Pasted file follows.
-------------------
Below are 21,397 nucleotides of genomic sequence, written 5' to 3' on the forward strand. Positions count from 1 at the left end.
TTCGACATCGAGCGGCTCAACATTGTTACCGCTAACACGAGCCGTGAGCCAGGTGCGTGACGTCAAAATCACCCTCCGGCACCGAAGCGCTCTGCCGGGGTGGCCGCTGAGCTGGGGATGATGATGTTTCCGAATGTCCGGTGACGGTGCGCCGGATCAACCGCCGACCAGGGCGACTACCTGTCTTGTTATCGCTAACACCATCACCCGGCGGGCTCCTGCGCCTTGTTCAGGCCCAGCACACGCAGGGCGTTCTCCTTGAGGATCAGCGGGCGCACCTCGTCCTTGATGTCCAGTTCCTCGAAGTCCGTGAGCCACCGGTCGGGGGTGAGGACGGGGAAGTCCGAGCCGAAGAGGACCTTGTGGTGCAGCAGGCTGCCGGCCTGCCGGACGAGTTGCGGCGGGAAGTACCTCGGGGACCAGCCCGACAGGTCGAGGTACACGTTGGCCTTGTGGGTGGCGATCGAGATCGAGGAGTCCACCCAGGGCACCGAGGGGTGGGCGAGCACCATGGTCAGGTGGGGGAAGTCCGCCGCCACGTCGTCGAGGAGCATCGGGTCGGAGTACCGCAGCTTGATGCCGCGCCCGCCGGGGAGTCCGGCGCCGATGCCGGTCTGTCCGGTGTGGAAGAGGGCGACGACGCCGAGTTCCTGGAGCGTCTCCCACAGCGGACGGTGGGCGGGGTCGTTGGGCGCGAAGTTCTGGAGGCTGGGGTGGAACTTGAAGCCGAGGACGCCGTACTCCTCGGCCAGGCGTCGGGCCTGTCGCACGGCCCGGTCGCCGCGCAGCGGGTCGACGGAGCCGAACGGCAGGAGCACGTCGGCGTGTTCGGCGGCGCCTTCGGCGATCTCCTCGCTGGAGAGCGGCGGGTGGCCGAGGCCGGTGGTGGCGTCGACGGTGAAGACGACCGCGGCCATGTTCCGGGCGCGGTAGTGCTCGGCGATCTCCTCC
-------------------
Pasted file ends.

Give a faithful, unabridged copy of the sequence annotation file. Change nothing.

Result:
Below are 21,397 nucleotides of genomic sequence, written 5' to 3' on the forward strand. Positions count from 1 at the left end.
TTCGACATCGAGCGGCTCAACATTGTTACCGCTAACACGAGCCGTGAGCCAGGTGCGTGACGTCAAAATCACCCTCCGGCACCGAAGCGCTCTGCCGGGGTGGCCGCTGAGCTGGGGATGATGATGTTTCCGAATGTCCGGTGACGGTGCGCCGGATCAACCGCCGACCAGGGCGACTACCTGTCTTGTTATCGCTAACACCATCACCCGGCGGGCTCCTGCGCCTTGTTCAGGCCCAGCACACGCAGGGCGTTCTCCTTGAGGATCAGCGGGCGCACCTCGTCCTTGATGTCCAGTTCCTCGAAGTCCGTGAGCCACCGGTCGGGGGTGAGGACGGGGAAGTCCGAGCCGAAGAGGACCTTGTGGTGCAGCAGGCTGCCGGCCTGCCGGACGAGTTGCGGCGGGAAGTACCTCGGGGACCAGCCCGACAGGTCGAGGTACACGTTGGCCTTGTGGGTGGCGATCGAGATCGAGGAGTCCACCCAGGGCACCGAGGGGTGGGCGAGCACCATGGTCAGGTGGGGGAAGTCCGCCGCCACGTCGTCGAGGAGCATCGGGTCGGAGTACCGCAGCTTGATGCCGCGCCCGCCGGGGAGTCCGGCGCCGATGCCGGTCTGTCCGGTGTGGAAGAGGGCGACGACGCCGAGTTCCTGGAGCGTCTCCCACAGCGGACGGTGGGCGGGGTCGTTGGGCGCGAAGTTCTGGAGGCTGGGGTGGAACTTGAAGCCGAGGACGCCGTACTCCTCGGCCAGGCGTCGGGCCTGTCGCACGGCCCGGTCGCCGCGCAGCGGGTCGACGGAGCCGAACGGCAGGAGCACGTCGGCGTGTTCGGCGGCGCCTTCGGCGATCTCCTCGCTGGAGAGCGGCGGGTGGCCGAGGCCGGTGGTGGCGTCGACGGTGAAGACGACCGCGGCCATGTTCCGGGCGCGGTAGTGCTCGGCGATCTCCTCC